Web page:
The decision to bluff should be based on the range you assign your opponent. When contemplating a bluff, you should be able to articulate which specific hands in your opponent’s range you expect him to fold. You can then compare his folding frequency to the size of the pot and the size of the bet you are considering to decide whether the bluff will be profitable.

Suppose that at a $5/$10 NLHE table, you open for $30 with 4 :spade: 3 :spade: in the CO and are called only by the SB, a tight aggressive regular in the game. The flop comes 9 :heart: 8 :heart: 7 :diamond:. Because you have nothing, you are tempted to take one shot at stealing with a half-pot bet and then give up the pot. But don’t bet automatically just because you read somewhere that you are supposed to bet at the flop after raising pre-flop. That’s generally good advice, but like most things in poker, it is situational and your decision must ultimately be based on how you expect your opponent to play each hand in his range.

Many solid, tight aggressive players will have a surprisingly narrow range for cold calling a raise from out of position. They will fold the vast majority of the time, usually re-raise with their strongest hands, and call almost exclusively with speculative hands like pocket pairs and suited connectors. So let’s assign this one a range of pairs 22-99, suited connectors 76s-KQs, and gap suited connectors J9s-KJs.

Intuitively, you may notice how well this flop connects with your opponent’s range. Assuming that he’ll call or raise your bet with bottom pair or better or a draw with eight or more outs, he’ll be folding 22-55 100% of the time and QJs, KJs, KQs 75% of the time (the other 25% he has a heart draw). Even without calculating the exact percentage of his range that these hands represent, it should be obvious that a one-street bluff will succeed too infrequently to be profitable.

So you check. The turn is the 2 :spade:, and your opponent checks again. Even though you were prepared to give up on the flop, you can’t stop thinking about his range, because a profitable opportunity may have just presented itself.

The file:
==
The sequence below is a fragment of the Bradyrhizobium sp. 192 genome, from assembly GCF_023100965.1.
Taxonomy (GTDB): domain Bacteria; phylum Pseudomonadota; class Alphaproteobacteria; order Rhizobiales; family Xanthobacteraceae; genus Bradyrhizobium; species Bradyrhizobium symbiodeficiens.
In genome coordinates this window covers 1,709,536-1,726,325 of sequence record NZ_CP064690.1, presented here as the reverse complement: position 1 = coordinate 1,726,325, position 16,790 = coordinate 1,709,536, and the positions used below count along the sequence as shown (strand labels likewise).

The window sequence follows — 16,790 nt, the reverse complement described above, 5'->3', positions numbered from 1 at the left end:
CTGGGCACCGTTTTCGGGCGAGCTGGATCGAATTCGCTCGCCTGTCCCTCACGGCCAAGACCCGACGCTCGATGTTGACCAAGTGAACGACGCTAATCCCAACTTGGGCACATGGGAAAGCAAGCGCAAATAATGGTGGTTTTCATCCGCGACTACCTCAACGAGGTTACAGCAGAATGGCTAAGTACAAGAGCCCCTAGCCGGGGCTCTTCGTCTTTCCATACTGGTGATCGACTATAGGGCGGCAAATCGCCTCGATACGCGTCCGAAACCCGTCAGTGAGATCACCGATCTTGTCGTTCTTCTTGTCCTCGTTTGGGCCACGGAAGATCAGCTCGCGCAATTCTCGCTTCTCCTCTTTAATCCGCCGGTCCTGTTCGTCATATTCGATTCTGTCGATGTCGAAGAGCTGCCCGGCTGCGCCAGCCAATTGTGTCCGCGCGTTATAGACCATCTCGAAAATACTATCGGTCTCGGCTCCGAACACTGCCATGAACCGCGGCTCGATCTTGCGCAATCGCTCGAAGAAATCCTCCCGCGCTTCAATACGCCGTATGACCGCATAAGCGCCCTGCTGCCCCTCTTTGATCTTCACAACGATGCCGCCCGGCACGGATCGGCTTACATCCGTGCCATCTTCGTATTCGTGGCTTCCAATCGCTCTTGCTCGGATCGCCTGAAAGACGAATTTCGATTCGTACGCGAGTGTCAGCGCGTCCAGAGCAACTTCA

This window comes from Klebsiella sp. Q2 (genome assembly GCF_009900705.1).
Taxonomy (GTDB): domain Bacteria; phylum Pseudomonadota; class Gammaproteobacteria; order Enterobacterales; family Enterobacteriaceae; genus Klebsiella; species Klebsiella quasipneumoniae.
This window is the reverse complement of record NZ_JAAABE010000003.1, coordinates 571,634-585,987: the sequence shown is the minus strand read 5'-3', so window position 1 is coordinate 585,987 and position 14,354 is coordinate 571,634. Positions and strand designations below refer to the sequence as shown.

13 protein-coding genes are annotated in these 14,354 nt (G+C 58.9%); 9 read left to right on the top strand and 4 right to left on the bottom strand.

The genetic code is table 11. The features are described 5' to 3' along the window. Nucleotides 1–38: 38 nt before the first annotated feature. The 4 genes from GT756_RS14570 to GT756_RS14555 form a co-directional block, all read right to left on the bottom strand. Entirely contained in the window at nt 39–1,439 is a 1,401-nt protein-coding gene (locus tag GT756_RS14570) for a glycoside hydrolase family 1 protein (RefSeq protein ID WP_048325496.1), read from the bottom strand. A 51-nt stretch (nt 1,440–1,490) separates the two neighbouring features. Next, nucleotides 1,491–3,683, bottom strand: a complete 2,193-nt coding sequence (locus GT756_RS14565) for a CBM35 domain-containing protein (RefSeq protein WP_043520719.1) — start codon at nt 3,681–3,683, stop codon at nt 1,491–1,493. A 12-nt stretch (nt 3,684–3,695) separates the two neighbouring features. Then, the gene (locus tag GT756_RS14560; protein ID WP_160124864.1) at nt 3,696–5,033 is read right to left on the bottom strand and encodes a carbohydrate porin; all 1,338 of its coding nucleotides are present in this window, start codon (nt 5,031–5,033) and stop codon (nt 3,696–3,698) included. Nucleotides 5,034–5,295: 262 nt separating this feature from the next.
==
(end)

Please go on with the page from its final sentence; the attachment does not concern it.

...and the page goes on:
You are confident that your opponent wouldn’t have passed up a second opportunity to bet his stronger hands or to semi-bluff most of his draws. You believe his calling standards remain the same but can now narrow his range to 33-66, 76s, 86s, T8s, and his non-heart QJs, KJs, and KQs. That makes 18 combinations of pocket pairs (remember that you are holding a 4 and a 5), 12 of which (all but the 66’s) are folding, 9 pair and draw combinations that are not folding, and 9 combinations of unpaired cards that are folding. Your opponent will fold 21 of his 36 possible hands, making a half-pot bluff profitable.

Note that you can get away with this relatively small bluff only because a decent portion of what you need your opponent to fold is, from his perspective, air. If you had something like AK, your would have a lot less to gain by folding out hands like QJs, then this bluff might not make sense.

Value Betting

Like bluffs, value bets should target specific hands in your opponent’s range. Assuming that he is capable of some basic hand reading, then your full thought process when betting for value in position on the river should go something like this: “I want him to call with X, so I’ll bet $Y, hoping he’ll put me on Z.”

Suppose you raise A5 to $30 on the Button in a $5/$10 head up no-limit hold ‘em match. At this point, his range is still be too wide to enumerate, though you should already be discounting certain hands. He probably does not have T2o (you’d expect him to fold that) or KK (you’d expect him to re-raise that, at least most of the time). Your opponent calls, and you see a KTT rainbow flop. He checks, you bet $45, and he calls.

Now we’re getting some worthwhile information. Although your opponent is very capable of bluff-raising, you have never seen him call with the sole intention of bluffing a later street, and you think he is particularly unlikely to do this out of position. So his range most likely consists of Ax (he knows you make a lot of continuation bets and correctly assumes that Ace-high is ahead of your betting range), Kx, QJ, Q9, T8-AT (you expect him to fold worse Tx pre-flop), pocket pairs 22-88, and occasionally higher pocket pairs, though you believe he would usually re-raise these pre-flop.